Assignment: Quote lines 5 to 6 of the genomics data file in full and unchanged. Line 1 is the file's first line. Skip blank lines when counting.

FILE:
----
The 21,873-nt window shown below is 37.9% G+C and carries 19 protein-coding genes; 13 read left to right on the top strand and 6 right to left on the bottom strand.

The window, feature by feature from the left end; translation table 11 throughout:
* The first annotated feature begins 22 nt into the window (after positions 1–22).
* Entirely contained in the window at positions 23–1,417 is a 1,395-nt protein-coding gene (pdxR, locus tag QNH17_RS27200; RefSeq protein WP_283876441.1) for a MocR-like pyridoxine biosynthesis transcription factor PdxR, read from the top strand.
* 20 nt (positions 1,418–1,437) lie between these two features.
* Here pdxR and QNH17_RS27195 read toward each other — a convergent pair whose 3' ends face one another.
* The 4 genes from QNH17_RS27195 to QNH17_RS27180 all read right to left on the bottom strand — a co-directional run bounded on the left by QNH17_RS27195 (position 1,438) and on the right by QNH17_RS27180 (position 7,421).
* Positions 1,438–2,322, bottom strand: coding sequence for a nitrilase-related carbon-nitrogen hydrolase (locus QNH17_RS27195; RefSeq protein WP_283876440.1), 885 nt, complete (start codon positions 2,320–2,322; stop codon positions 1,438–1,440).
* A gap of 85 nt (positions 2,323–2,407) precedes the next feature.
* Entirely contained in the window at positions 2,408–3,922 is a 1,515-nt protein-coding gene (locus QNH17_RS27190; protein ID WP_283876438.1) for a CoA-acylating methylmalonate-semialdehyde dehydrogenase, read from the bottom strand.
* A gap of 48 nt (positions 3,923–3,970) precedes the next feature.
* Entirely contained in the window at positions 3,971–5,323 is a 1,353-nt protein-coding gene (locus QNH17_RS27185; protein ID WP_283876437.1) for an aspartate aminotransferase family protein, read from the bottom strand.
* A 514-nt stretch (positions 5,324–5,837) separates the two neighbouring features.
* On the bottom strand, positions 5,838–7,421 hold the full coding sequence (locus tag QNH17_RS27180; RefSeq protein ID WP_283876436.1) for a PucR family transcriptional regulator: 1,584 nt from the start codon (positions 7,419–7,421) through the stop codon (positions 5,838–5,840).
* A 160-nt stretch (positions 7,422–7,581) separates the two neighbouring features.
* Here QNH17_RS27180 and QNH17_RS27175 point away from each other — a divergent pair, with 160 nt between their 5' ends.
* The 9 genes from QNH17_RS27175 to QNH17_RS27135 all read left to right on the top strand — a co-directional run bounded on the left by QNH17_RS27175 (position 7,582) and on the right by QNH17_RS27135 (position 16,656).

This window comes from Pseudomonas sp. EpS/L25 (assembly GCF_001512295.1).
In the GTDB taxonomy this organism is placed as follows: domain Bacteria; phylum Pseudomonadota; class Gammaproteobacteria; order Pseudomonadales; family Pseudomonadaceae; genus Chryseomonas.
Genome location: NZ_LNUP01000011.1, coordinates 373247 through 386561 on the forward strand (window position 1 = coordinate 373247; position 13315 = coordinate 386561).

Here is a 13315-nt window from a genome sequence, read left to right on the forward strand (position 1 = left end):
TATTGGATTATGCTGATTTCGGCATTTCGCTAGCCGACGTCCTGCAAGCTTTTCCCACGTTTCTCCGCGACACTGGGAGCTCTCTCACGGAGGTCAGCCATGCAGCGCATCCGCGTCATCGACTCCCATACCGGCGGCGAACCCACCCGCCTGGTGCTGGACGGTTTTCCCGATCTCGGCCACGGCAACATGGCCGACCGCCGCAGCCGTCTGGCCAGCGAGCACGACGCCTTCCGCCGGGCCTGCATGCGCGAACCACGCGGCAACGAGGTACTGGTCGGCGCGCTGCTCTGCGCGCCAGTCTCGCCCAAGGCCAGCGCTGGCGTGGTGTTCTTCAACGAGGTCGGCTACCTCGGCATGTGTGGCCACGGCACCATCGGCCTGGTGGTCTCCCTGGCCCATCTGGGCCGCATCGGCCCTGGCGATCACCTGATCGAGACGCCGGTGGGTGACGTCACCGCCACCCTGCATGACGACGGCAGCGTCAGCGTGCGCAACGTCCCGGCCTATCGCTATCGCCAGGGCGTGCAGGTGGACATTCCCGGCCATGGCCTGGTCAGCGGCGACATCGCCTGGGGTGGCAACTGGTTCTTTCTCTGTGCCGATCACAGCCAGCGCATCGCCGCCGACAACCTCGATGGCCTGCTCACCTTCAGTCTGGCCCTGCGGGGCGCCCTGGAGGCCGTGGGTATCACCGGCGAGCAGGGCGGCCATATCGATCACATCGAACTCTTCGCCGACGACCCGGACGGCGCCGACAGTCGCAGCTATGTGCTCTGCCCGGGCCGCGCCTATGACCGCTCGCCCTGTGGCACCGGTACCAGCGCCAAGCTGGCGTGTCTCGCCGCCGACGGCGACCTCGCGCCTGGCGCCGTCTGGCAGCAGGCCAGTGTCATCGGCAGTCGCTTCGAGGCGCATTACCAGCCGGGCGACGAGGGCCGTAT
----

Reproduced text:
* 20 nt (positions 1,418–1,437) lie between these two features.
* Here pdxR and QNH17_RS27195 read toward each other — a convergent pair whose 3' ends face one another.